Out from the castoffs of a million dried towels burrows a furry insect. And then another. And then 5 more. Then 20.


They come out into the crisp night air to get a good look at the assclown that thought he could disrupt their slumber and get away with it. A few take flight. At this point, three thoughts are going through my head (in this order):

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1) Do bumble bees sting?*

2) Insects are cold-blooded. How quickly will they die in the night air?*

3) Can someone edit my obituary so it doesn’t say that I was killed doing laundry?*


So I close the doors to the washing machines and dryer (distraction tactic!) and run for the house. They won’t take me this night! Of course, I was ducking and swearing and swinging my arms around like a fool while I was doing this. Dignity was not an option.

Oh, I should mention; I’m quite allergic to bee/wasp stings. I had angered the wrong insect.
But all is well. Sure, they’re still living in the lint, and now I do laundry wearing a hazmat suit, but maybe this is the opening salvo in peace talks between our two peoples.
“I’m sorry I hit your house with the dryer door.”
“It’s ok, we just think about what honey REALLY is and laugh our stingers off.”

*Turns out the answer are 1) Yes, as much as they like (the stingers don’t fall out). 2) They have insulation so that they can venture out into the cold, the tricky bastards. and 3) They’d keep it. It’s just too good of a joke to pass up. Once in a lifetime.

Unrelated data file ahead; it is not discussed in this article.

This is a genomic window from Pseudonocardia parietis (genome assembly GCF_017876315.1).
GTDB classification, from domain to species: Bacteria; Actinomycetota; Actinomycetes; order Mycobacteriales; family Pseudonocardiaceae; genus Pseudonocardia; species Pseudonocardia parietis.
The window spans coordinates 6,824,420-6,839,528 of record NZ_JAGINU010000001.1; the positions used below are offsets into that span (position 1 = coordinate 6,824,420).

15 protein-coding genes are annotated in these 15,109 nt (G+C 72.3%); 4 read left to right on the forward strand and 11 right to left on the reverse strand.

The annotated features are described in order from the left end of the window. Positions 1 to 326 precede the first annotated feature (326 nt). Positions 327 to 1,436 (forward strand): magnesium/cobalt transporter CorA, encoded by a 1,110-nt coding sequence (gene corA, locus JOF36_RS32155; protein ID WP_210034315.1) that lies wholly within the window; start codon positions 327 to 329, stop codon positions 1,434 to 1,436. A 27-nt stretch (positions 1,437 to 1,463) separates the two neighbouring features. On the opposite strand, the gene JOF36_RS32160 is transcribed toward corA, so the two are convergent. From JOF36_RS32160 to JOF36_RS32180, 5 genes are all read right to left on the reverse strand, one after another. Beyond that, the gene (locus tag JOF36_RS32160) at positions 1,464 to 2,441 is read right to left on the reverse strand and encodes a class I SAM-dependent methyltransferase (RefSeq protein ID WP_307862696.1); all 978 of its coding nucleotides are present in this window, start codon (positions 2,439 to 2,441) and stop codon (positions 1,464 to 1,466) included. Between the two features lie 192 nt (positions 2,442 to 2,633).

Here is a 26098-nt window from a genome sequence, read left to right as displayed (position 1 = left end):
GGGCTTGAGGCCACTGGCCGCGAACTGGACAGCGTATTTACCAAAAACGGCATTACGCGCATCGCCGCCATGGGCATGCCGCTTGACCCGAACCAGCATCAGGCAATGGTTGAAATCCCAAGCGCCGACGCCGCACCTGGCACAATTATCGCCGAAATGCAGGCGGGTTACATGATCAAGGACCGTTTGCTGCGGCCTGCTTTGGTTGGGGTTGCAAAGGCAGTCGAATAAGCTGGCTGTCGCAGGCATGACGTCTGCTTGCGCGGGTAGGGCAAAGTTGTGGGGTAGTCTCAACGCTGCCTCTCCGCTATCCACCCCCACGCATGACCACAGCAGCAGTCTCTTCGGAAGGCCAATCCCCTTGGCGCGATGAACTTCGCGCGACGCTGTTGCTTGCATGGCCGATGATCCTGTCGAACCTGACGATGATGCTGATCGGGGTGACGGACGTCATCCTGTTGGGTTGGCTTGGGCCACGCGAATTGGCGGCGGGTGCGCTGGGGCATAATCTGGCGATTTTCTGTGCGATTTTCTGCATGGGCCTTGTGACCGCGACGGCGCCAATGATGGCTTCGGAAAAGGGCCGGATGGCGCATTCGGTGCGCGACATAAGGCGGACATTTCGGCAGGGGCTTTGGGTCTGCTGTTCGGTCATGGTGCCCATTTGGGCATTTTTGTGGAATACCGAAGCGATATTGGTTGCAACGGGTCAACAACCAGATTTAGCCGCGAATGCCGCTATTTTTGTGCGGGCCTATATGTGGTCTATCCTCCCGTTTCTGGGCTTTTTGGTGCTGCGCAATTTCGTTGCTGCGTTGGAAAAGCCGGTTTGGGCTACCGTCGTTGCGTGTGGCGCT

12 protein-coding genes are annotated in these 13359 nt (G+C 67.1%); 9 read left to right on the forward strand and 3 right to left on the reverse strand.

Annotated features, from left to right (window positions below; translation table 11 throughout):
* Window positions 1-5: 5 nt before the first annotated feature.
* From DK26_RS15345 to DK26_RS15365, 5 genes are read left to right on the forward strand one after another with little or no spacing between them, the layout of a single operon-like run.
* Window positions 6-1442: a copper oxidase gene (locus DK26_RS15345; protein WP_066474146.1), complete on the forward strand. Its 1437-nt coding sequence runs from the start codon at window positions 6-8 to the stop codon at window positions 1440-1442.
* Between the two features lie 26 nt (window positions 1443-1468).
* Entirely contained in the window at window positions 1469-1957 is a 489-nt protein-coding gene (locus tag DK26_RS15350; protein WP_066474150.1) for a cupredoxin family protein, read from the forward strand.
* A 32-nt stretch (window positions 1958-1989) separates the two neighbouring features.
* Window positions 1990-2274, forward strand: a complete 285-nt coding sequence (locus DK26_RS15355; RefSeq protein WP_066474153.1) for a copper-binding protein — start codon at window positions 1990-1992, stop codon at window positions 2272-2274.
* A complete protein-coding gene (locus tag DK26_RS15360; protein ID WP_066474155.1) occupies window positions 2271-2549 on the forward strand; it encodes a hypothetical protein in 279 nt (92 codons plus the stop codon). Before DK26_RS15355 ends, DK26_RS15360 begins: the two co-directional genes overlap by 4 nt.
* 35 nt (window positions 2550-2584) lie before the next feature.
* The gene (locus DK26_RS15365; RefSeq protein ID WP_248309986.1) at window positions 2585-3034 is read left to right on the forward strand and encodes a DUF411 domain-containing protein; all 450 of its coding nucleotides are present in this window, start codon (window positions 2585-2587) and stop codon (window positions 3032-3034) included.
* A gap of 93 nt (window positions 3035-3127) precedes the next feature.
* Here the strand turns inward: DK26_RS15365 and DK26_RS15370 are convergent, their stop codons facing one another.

Nearing the End

I’m 2/3rds of the way through my first original screenplay. I’m at the end of Act II. I’ve beaten and bruised the spirit/body of my main characters and they anxiously await to see how it all shakes out (as am I).

I’ll have a summary of how it’s going in the next few days. Wish me luck.

Quotable, Writing

One Word After Another

The ideas aren’t the hard bit. They’re a small component of the whole. Creating believable people who do more or less what you tell them to is much harder. And hardest by far is the process of simply sitting down and putting one word after another to construct whatever it is you’re trying to build: making it interesting, making it new.

Neil Gaiman


Finding Mac Flashback

There’s a mac virus making the rounds this week. Yes, I just said “mac” and “virus” in the same sentence. These things happen.
First off, run Software Update to get all the spiffy Java updates waiting for you.
Second, go to Safari :: Preferences ::  Security, and disable Java. Not Javascript, just Java.